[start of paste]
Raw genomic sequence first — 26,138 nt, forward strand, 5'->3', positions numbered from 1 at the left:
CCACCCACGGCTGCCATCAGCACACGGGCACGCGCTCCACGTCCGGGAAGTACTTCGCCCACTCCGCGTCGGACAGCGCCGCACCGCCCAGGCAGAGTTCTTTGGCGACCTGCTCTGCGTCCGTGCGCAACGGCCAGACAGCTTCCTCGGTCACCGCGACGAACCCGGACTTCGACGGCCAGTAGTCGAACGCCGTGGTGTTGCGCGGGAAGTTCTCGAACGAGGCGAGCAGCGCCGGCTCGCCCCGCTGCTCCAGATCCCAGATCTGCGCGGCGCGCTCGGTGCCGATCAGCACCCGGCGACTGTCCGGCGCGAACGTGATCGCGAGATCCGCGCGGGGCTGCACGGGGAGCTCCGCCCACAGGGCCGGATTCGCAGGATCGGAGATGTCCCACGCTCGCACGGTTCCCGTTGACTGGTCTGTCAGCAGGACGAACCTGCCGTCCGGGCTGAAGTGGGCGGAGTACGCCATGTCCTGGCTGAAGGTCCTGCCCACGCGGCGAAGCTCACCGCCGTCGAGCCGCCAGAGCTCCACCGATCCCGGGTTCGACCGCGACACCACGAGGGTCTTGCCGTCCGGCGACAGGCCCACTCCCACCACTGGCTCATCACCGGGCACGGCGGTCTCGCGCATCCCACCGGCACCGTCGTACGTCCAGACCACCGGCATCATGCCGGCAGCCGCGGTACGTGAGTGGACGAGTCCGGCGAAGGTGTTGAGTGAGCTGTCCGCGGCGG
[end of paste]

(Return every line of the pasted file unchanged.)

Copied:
Raw genomic sequence first — 26,138 nt, forward strand, 5'->3', positions numbered from 1 at the left:
CCACCCACGGCTGCCATCAGCACACGGGCACGCGCTCCACGTCCGGGAAGTACTTCGCCCACTCCGCGTCGGACAGCGCCGCACCGCCCAGGCAGAGTTCTTTGGCGACCTGCTCTGCGTCCGTGCGCAACGGCCAGACAGCTTCCTCGGTCACCGCGACGAACCCGGACTTCGACGGCCAGTAGTCGAACGCCGTGGTGTTGCGCGGGAAGTTCTCGAACGAGGCGAGCAGCGCCGGCTCGCCCCGCTGCTCCAGATCCCAGATCTGCGCGGCGCGCTCGGTGCCGATCAGCACCCGGCGACTGTCCGGCGCGAACGTGATCGCGAGATCCGCGCGGGGCTGCACGGGGAGCTCCGCCCACAGGGCCGGATTCGCAGGATCGGAGATGTCCCACGCTCGCACGGTTCCCGTTGACTGGTCTGTCAGCAGGACGAACCTGCCGTCCGGGCTGAAGTGGGCGGAGTACGCCATGTCCTGGCTGAAGGTCCTGCCCACGCGGCGAAGCTCACCGCCGTCGAGCCGCCAGAGCTCCACCGATCCCGGGTTCGACCGCGACACCACGAGGGTCTTGCCGTCCGGCGACAGGCCCACTCCCACCACTGGCTCATCACCGGGCACGGCGGTCTCGCGCATCCCACCGGCACCGTCGTACGTCCAGACCACCGGCATCATGCCGGCAGCCGCGGTACGTGAGTGGACGAGTCCGGCGAAGGTGTTGAGTGAGCTGTCCGCGGCGG